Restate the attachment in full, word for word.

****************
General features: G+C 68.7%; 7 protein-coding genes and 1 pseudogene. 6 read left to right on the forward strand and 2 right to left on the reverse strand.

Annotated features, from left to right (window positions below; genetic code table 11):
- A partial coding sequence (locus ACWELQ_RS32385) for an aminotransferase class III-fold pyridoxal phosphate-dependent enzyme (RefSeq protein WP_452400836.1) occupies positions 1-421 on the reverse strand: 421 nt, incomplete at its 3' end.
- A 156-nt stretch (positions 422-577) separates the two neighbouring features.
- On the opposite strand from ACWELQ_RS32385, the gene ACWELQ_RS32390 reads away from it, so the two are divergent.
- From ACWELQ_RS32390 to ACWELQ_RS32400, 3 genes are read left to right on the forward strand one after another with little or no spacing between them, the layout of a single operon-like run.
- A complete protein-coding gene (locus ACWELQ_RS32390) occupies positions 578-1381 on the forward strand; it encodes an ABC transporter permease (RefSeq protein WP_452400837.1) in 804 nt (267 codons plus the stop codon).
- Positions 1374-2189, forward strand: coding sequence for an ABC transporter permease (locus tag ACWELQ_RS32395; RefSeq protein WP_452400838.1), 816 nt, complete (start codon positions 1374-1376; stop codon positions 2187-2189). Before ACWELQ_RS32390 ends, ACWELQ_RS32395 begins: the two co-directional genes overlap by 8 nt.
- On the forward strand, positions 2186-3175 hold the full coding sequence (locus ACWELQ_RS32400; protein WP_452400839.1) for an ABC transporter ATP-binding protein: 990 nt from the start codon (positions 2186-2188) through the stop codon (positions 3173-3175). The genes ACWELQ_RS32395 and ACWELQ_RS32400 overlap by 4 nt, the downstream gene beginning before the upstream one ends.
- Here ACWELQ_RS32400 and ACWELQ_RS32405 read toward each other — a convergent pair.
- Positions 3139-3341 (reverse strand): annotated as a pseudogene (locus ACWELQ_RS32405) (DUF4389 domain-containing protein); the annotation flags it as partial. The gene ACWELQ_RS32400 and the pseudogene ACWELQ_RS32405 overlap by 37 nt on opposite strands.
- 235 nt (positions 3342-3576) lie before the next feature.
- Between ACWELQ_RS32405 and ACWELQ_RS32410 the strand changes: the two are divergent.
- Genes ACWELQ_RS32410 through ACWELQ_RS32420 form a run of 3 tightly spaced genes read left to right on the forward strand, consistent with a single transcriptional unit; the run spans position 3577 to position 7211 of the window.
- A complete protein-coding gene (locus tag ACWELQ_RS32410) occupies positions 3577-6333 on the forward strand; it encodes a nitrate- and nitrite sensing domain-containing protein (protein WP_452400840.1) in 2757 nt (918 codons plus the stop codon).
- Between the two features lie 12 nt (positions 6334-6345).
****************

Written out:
General features: G+C 68.7%; 7 protein-coding genes and 1 pseudogene. 6 read left to right on the forward strand and 2 right to left on the reverse strand.

Annotated features, from left to right (window positions below; genetic code table 11):
- A partial coding sequence (locus ACWELQ_RS32385) for an aminotransferase class III-fold pyridoxal phosphate-dependent enzyme (RefSeq protein WP_452400836.1) occupies positions 1-421 on the reverse strand: 421 nt, incomplete at its 3' end.
- A 156-nt stretch (positions 422-577) separates the two neighbouring features.
- On the opposite strand from ACWELQ_RS32385, the gene ACWELQ_RS32390 reads away from it, so the two are divergent.
- From ACWELQ_RS32390 to ACWELQ_RS32400, 3 genes are read left to right on the forward strand one after another with little or no spacing between them, the layout of a single operon-like run.
- A complete protein-coding gene (locus ACWELQ_RS32390) occupies positions 578-1381 on the forward strand; it encodes an ABC transporter permease (RefSeq protein WP_452400837.1) in 804 nt (267 codons plus the stop codon).
- Positions 1374-2189, forward strand: coding sequence for an ABC transporter permease (locus tag ACWELQ_RS32395; RefSeq protein WP_452400838.1), 816 nt, complete (start codon positions 1374-1376; stop codon positions 2187-2189). Before ACWELQ_RS32390 ends, ACWELQ_RS32395 begins: the two co-directional genes overlap by 8 nt.
- On the forward strand, positions 2186-3175 hold the full coding sequence (locus ACWELQ_RS32400; protein WP_452400839.1) for an ABC transporter ATP-binding protein: 990 nt from the start codon (positions 2186-2188) through the stop codon (positions 3173-3175). The genes ACWELQ_RS32395 and ACWELQ_RS32400 overlap by 4 nt, the downstream gene beginning before the upstream one ends.
- Here ACWELQ_RS32400 and ACWELQ_RS32405 read toward each other — a convergent pair.
- Positions 3139-3341 (reverse strand): annotated as a pseudogene (locus ACWELQ_RS32405) (DUF4389 domain-containing protein); the annotation flags it as partial. The gene ACWELQ_RS32400 and the pseudogene ACWELQ_RS32405 overlap by 37 nt on opposite strands.
- 235 nt (positions 3342-3576) lie before the next feature.
- Between ACWELQ_RS32405 and ACWELQ_RS32410 the strand changes: the two are divergent.
- Genes ACWELQ_RS32410 through ACWELQ_RS32420 form a run of 3 tightly spaced genes read left to right on the forward strand, consistent with a single transcriptional unit; the run spans position 3577 to position 7211 of the window.
- A complete protein-coding gene (locus tag ACWELQ_RS32410) occupies positions 3577-6333 on the forward strand; it encodes a nitrate- and nitrite sensing domain-containing protein (protein WP_452400840.1) in 2757 nt (918 codons plus the stop codon).
- Between the two features lie 12 nt (positions 6334-6345).